Practical steps in the diagnosis and management of gout

M J Jelley, R Wortmann
BioDrugs: Clinical Immunotherapeutics, Biopharmaceuticals and Gene Therapy 2000, 14 (2): 99-107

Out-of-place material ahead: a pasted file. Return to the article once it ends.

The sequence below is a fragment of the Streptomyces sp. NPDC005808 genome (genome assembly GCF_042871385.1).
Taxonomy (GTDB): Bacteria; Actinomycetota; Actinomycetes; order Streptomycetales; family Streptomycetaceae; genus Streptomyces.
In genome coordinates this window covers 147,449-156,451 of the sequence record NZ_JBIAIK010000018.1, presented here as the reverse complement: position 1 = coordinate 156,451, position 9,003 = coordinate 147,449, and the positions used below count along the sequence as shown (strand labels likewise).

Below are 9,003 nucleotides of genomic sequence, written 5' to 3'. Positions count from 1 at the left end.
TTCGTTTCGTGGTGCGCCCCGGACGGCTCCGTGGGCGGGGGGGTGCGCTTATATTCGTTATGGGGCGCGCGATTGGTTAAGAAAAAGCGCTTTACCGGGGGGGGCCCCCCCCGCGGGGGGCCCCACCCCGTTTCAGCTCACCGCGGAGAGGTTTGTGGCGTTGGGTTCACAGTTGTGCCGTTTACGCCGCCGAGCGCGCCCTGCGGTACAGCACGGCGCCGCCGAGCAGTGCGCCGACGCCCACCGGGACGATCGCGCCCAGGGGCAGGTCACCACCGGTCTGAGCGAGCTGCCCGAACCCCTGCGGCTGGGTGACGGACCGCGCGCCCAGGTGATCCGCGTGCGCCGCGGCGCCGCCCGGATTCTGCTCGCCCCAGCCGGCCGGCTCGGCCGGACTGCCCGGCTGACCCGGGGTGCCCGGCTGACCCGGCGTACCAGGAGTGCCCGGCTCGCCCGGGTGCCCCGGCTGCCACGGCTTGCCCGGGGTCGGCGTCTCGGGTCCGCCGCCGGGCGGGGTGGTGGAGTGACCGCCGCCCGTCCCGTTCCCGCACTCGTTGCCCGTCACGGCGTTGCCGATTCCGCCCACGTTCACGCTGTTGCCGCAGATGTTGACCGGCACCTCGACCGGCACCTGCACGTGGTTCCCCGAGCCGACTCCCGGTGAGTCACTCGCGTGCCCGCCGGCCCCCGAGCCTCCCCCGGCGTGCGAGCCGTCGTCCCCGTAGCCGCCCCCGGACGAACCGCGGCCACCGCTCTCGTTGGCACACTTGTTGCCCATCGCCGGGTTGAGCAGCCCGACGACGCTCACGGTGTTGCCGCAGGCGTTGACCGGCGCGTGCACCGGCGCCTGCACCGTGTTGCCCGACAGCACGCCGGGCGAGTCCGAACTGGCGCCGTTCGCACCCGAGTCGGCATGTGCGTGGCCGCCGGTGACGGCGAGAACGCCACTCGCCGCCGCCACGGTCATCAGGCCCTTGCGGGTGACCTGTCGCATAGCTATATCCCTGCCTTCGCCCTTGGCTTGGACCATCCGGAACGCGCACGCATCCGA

One of the earliest described conditions, gout continues to plague humanity. It is characterised by the deposition of monosodium urate crystals in the joints and soft tissue. The main clinical features of gout are hyperuricaemia, acute monoarticular arthritis, tophi and chronic arthritis, along with nephrolithiasis. Gout typically occurs in middle age and more commonly in men. Asymptomatic hyperuricaemia does not require treatment. The initial attack of acute gout usually affects a single joint, often the first metatarsal phalangeal joint. Definitive diagnosis requires demonstration of urate crystals in the joint fluid. Treatment of acute gout includes nonsteroidal anti-inflammatory drugs (NSAIDs), colchicine and corticosteroids. The most important factor in success of treatment is how quickly therapy is begun after onset of symptoms. Drug treatment of hyperuricaemia includes allopurinol, sulfinpyrazone, probenecid and benzbromarone and should be used in patients with frequent gout attacks, tophi or urate nephropathy.

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